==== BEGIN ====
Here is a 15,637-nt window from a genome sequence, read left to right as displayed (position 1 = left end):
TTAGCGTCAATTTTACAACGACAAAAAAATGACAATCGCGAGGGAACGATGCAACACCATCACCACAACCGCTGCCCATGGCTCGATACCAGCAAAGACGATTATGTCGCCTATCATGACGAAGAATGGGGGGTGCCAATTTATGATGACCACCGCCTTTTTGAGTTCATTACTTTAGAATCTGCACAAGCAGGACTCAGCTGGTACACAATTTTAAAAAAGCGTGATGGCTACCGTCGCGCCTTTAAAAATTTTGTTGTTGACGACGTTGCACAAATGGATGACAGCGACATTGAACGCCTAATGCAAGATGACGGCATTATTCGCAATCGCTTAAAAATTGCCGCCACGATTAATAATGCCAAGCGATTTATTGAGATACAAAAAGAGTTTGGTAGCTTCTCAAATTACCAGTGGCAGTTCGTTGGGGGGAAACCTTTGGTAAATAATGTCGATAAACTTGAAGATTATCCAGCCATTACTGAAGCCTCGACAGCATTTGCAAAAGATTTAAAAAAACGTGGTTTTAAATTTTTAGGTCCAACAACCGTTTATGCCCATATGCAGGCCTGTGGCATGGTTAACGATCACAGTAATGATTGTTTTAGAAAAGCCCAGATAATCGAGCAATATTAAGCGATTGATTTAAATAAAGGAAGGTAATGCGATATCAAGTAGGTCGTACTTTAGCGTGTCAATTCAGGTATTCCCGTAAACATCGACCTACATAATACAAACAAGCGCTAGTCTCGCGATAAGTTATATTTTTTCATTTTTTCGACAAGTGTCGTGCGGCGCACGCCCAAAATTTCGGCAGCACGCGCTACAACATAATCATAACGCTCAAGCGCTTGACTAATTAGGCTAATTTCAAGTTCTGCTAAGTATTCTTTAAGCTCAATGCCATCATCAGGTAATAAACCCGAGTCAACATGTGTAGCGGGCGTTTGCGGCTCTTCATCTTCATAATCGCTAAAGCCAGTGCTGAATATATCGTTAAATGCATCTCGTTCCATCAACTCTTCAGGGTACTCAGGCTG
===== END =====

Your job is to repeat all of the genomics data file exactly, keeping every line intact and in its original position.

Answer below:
Here is a 15,637-nt window from a genome sequence, read left to right as displayed (position 1 = left end):
TTAGCGTCAATTTTACAACGACAAAAAAATGACAATCGCGAGGGAACGATGCAACACCATCACCACAACCGCTGCCCATGGCTCGATACCAGCAAAGACGATTATGTCGCCTATCATGACGAAGAATGGGGGGTGCCAATTTATGATGACCACCGCCTTTTTGAGTTCATTACTTTAGAATCTGCACAAGCAGGACTCAGCTGGTACACAATTTTAAAAAAGCGTGATGGCTACCGTCGCGCCTTTAAAAATTTTGTTGTTGACGACGTTGCACAAATGGATGACAGCGACATTGAACGCCTAATGCAAGATGACGGCATTATTCGCAATCGCTTAAAAATTGCCGCCACGATTAATAATGCCAAGCGATTTATTGAGATACAAAAAGAGTTTGGTAGCTTCTCAAATTACCAGTGGCAGTTCGTTGGGGGGAAACCTTTGGTAAATAATGTCGATAAACTTGAAGATTATCCAGCCATTACTGAAGCCTCGACAGCATTTGCAAAAGATTTAAAAAAACGTGGTTTTAAATTTTTAGGTCCAACAACCGTTTATGCCCATATGCAGGCCTGTGGCATGGTTAACGATCACAGTAATGATTGTTTTAGAAAAGCCCAGATAATCGAGCAATATTAAGCGATTGATTTAAATAAAGGAAGGTAATGCGATATCAAGTAGGTCGTACTTTAGCGTGTCAATTCAGGTATTCCCGTAAACATCGACCTACATAATACAAACAAGCGCTAGTCTCGCGATAAGTTATATTTTTTCATTTTTTCGACAAGTGTCGTGCGGCGCACGCCCAAAATTTCGGCAGCACGCGCTACAACATAATCATAACGCTCAAGCGCTTGACTAATTAGGCTAATTTCAAGTTCTGCTAAGTATTCTTTAAGCTCAATGCCATCATCAGGTAATAAACCCGAGTCAACATGTGTAGCGGGCGTTTGCGGCTCTTCATCTTCATAATCGCTAAAGCCAGTGCTGAATATATCGTTAAATGCATCTCGTTCCATCAACTCTTCAGGGTACTCAGGCTG